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From Troilus and Criseyde, Book II, lines 1709-1757:
Pandarus asks Criseyde to come with him to see Troilus
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Geoffrey Chaucer (1342 - 1400):
Troilus and Criseyde
Book III, lines 1-49: Prologue


Incipit prohemium tercii libri.


O blisful light of whiche the bemes clere
Adorneth al the thridde hevene faire!
O sonnes lief, O Joves doughter dere,
Plesaunce of love, O goodly debonaire,
5In gentil hertes ay redy to repaire!
O verray cause of hele and of gladnesse,
Yheried be thy might and thy goodnesse!

In hevene and helle, in erthe and salte see
Is felt thy might, if that I wel descerne;
10As man, brid, best, fish, herbe and grene tree
Thee fele in tymes with vapour eterne.
God loveth, and to love wol nought werne;
And in this world no lyves creature,
Withouten love, is worth, or may endure.

15Ye Joves first to thilke effectes glade,
Thorugh which that thinges liven alle and be,
Comeveden, and amorous him made
On mortal thing, and as yow list, ay ye
Yeve him in love ese or adversitee;
20And in a thousand formes doun him sente
For love in erthe, and whom yow liste, he hente.

Ye fierse Mars apeysen of his ire,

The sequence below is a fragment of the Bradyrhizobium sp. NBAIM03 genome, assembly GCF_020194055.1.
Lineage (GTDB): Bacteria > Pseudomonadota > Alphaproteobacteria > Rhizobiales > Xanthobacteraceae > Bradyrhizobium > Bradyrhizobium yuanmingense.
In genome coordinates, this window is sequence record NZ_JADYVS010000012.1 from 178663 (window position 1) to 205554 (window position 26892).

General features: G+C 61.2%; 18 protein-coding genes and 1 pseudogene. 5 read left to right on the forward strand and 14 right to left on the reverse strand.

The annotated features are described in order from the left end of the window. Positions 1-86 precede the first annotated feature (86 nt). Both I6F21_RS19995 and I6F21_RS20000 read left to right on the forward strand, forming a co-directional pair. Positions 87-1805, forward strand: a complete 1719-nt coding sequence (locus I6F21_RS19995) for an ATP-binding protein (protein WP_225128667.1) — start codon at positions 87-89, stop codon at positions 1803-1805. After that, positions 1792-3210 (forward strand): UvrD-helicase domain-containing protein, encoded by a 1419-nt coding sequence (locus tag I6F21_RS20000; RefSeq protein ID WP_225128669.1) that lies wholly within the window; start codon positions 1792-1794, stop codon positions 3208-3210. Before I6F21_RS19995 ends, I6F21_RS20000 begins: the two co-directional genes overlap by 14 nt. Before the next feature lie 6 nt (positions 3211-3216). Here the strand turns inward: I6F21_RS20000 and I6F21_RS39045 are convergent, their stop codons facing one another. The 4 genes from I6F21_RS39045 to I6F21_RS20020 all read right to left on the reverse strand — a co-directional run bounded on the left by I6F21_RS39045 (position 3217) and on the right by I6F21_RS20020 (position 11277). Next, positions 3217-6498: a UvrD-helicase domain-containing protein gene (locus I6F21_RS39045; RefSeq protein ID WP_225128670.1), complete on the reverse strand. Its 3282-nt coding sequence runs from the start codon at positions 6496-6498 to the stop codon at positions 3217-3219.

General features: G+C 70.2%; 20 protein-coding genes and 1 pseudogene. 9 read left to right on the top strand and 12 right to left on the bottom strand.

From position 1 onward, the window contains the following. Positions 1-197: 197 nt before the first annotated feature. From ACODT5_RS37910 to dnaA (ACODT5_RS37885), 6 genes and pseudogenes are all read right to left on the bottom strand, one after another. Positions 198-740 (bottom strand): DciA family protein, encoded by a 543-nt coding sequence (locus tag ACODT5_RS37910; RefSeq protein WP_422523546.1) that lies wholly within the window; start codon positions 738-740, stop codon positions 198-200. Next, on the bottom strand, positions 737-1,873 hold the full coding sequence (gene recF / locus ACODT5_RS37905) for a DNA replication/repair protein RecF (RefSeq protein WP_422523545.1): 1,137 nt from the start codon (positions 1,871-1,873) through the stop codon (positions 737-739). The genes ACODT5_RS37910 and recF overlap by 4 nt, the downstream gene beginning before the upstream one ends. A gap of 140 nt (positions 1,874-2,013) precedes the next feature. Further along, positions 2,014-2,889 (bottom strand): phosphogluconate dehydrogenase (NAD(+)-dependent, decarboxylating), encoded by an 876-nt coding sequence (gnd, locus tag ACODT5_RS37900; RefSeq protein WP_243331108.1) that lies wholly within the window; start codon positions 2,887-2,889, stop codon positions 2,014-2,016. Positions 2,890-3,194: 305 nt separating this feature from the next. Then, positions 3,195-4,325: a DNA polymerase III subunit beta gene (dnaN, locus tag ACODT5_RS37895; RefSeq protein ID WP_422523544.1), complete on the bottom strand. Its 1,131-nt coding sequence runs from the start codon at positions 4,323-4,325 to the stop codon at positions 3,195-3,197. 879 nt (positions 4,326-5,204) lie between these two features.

And, as yow list, ye maken hertes digne;
Algates, hem that ye wol sette a-fyre,
25They dreden shame, and vices they resigne;
Ye do hem corteys be, fresshe and benigne,
And hye or lowe, after a wight entendeth;
The joyes that he hath, your might him sendeth.

Ye holden regne and hous in unitee;
30Ye soothfast cause of frendship been also;
Ye knowe al thilke covered qualitee
Of thinges which that folk on wondren so,
Whan they can not construe how it may jo,
She loveth him, or why he loveth here;
35As why this fish, and nought that, comth to were.

Ye folk a lawe han set in universe,
And this knowe I by hem that loveres be,
That whoso stryveth with yow hath the werse:
Now, lady bright, for thy benignitee,
40At reverence of hem that serven thee,
Whos clerk I am, so techeth me devyse
Som joye of that is felt in thy servyse.

Ye in my naked herte sentement
Inhelde, and do me shewe of thy swetnesse. --
45Caliope, thy vois be now present,
For now is nede; sestow not my destresse,
How I mot telle anonright the gladnesse
Of Troilus, to Venus heryinge?
To which gladnes, who nede hath, God him bringe!

Explicit prohemium Tercii Libri.




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From Troilus and Criseyde, Book III, lines 50-112:
Pandarus and Criseyde enter Troilus' room
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